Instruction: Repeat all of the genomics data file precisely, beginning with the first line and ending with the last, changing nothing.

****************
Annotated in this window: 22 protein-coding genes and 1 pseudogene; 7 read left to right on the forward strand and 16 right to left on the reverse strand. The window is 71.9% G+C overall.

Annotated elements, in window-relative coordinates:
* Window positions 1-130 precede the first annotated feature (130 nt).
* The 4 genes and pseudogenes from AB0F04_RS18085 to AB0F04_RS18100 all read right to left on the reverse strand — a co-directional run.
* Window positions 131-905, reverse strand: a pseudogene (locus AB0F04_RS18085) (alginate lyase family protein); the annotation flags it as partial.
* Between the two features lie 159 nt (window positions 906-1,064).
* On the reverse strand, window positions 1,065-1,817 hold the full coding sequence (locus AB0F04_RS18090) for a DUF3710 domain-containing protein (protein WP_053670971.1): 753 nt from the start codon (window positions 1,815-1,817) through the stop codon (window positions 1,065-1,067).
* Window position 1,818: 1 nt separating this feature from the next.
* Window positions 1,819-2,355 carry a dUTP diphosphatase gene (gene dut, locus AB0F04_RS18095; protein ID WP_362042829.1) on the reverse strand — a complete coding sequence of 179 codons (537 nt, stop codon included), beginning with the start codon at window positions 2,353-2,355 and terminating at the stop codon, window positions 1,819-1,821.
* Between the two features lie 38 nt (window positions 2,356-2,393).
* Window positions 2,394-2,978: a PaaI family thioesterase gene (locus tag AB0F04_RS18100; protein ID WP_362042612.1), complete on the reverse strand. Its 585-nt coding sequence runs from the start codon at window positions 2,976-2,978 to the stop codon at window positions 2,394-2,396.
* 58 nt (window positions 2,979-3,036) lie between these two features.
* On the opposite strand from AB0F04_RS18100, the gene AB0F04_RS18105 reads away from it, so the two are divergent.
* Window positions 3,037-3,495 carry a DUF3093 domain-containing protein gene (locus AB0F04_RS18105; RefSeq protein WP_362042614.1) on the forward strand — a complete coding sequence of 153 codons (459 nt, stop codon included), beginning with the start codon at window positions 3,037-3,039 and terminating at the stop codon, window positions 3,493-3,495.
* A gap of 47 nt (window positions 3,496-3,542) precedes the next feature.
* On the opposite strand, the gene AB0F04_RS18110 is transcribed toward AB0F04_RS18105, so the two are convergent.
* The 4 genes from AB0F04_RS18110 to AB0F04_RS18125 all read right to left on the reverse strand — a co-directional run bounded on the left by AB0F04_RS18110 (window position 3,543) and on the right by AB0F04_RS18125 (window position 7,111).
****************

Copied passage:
Annotated in this window: 22 protein-coding genes and 1 pseudogene; 7 read left to right on the forward strand and 16 right to left on the reverse strand. The window is 71.9% G+C overall.

Annotated elements, in window-relative coordinates:
* Window positions 1-130 precede the first annotated feature (130 nt).
* The 4 genes and pseudogenes from AB0F04_RS18085 to AB0F04_RS18100 all read right to left on the reverse strand — a co-directional run.
* Window positions 131-905, reverse strand: a pseudogene (locus AB0F04_RS18085) (alginate lyase family protein); the annotation flags it as partial.
* Between the two features lie 159 nt (window positions 906-1,064).
* On the reverse strand, window positions 1,065-1,817 hold the full coding sequence (locus AB0F04_RS18090) for a DUF3710 domain-containing protein (protein WP_053670971.1): 753 nt from the start codon (window positions 1,815-1,817) through the stop codon (window positions 1,065-1,067).
* Window position 1,818: 1 nt separating this feature from the next.
* Window positions 1,819-2,355 carry a dUTP diphosphatase gene (gene dut, locus AB0F04_RS18095; protein ID WP_362042829.1) on the reverse strand — a complete coding sequence of 179 codons (537 nt, stop codon included), beginning with the start codon at window positions 2,353-2,355 and terminating at the stop codon, window positions 1,819-1,821.
* Between the two features lie 38 nt (window positions 2,356-2,393).
* Window positions 2,394-2,978: a PaaI family thioesterase gene (locus tag AB0F04_RS18100; protein ID WP_362042612.1), complete on the reverse strand. Its 585-nt coding sequence runs from the start codon at window positions 2,976-2,978 to the stop codon at window positions 2,394-2,396.
* 58 nt (window positions 2,979-3,036) lie between these two features.
* On the opposite strand from AB0F04_RS18100, the gene AB0F04_RS18105 reads away from it, so the two are divergent.
* Window positions 3,037-3,495 carry a DUF3093 domain-containing protein gene (locus AB0F04_RS18105; RefSeq protein WP_362042614.1) on the forward strand — a complete coding sequence of 153 codons (459 nt, stop codon included), beginning with the start codon at window positions 3,037-3,039 and terminating at the stop codon, window positions 3,493-3,495.
* A gap of 47 nt (window positions 3,496-3,542) precedes the next feature.
* On the opposite strand, the gene AB0F04_RS18110 is transcribed toward AB0F04_RS18105, so the two are convergent.
* The 4 genes from AB0F04_RS18110 to AB0F04_RS18125 all read right to left on the reverse strand — a co-directional run bounded on the left by AB0F04_RS18110 (window position 3,543) and on the right by AB0F04_RS18125 (window position 7,111).